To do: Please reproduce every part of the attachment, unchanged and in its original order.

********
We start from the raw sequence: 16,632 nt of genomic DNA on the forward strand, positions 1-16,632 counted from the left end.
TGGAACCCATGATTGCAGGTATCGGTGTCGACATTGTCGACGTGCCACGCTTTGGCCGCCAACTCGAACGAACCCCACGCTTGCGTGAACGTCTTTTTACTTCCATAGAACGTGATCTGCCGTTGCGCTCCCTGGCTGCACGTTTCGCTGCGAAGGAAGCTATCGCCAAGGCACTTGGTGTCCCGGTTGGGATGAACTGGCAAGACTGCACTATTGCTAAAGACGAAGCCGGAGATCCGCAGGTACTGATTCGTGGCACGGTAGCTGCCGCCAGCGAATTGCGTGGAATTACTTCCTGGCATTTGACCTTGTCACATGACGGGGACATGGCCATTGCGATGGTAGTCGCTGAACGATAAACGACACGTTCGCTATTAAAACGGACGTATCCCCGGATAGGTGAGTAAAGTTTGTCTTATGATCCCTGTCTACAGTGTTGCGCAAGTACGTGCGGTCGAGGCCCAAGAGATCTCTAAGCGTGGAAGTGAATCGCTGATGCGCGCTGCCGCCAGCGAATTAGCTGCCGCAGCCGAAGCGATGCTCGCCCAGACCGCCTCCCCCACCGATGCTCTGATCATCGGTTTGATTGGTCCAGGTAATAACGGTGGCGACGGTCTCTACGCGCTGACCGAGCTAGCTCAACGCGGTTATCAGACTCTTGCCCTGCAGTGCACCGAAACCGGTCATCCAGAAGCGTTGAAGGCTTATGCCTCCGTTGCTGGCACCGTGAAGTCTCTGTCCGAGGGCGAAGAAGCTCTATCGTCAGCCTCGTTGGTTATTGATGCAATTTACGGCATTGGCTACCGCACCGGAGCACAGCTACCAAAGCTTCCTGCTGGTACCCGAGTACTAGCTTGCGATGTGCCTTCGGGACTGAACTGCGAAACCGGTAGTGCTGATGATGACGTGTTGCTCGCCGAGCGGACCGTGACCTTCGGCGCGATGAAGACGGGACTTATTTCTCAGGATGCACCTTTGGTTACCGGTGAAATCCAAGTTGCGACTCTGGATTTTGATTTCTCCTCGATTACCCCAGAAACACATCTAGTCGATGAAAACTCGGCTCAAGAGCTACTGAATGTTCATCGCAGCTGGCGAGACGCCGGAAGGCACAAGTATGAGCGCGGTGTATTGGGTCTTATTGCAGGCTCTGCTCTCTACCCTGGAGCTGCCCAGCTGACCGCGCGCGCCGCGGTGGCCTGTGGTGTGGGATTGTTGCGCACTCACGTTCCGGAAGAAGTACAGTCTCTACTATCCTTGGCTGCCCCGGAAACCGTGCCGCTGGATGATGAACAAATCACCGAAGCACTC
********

We start from the raw sequence: 16,632 nt of genomic DNA on the forward strand, positions 1-16,632 counted from the left end.
TGGAACCCATGATTGCAGGTATCGGTGTCGACATTGTCGACGTGCCACGCTTTGGCCGCCAACTCGAACGAACCCCACGCTTGCGTGAACGTCTTTTTACTTCCATAGAACGTGATCTGCCGTTGCGCTCCCTGGCTGCACGTTTCGCTGCGAAGGAAGCTATCGCCAAGGCACTTGGTGTCCCGGTTGGGATGAACTGGCAAGACTGCACTATTGCTAAAGACGAAGCCGGAGATCCGCAGGTACTGATTCGTGGCACGGTAGCTGCCGCCAGCGAATTGCGTGGAATTACTTCCTGGCATTTGACCTTGTCACATGACGGGGACATGGCCATTGCGATGGTAGTCGCTGAACGATAAACGACACGTTCGCTATTAAAACGGACGTATCCCCGGATAGGTGAGTAAAGTTTGTCTTATGATCCCTGTCTACAGTGTTGCGCAAGTACGTGCGGTCGAGGCCCAAGAGATCTCTAAGCGTGGAAGTGAATCGCTGATGCGCGCTGCCGCCAGCGAATTAGCTGCCGCAGCCGAAGCGATGCTCGCCCAGACCGCCTCCCCCACCGATGCTCTGATCATCGGTTTGATTGGTCCAGGTAATAACGGTGGCGACGGTCTCTACGCGCTGACCGAGCTAGCTCAACGCGGTTATCAGACTCTTGCCCTGCAGTGCACCGAAACCGGTCATCCAGAAGCGTTGAAGGCTTATGCCTCCGTTGCTGGCACCGTGAAGTCTCTGTCCGAGGGCGAAGAAGCTCTATCGTCAGCCTCGTTGGTTATTGATGCAATTTACGGCATTGGCTACCGCACCGGAGCACAGCTACCAAAGCTTCCTGCTGGTACCCGAGTACTAGCTTGCGATGTGCCTTCGGGACTGAACTGCGAAACCGGTAGTGCTGATGATGACGTGTTGCTCGCCGAGCGGACCGTGACCTTCGGCGCGATGAAGACGGGACTTATTTCTCAGGATGCACCTTTGGTTACCGGTGAAATCCAAGTTGCGACTCTGGATTTTGATTTCTCCTCGATTACCCCAGAAACACATCTAGTCGATGAAAACTCGGCTCAAGAGCTACTGAATGTTCATCGCAGCTGGCGAGACGCCGGAAGGCACAAGTATGAGCGCGGTGTATTGGGTCTTATTGCAGGCTCTGCTCTCTACCCTGGAGCTGCCCAGCTGACCGCGCGCGCCGCGGTGGCCTGTGGTGTGGGATTGTTGCGCACTCACGTTCCGGAAGAAGTACAGTCTCTACTATCCTTGGCTGCCCCGGAAACCGTGCCGCTGGATGATGAACAAATCACCGAAGCACTC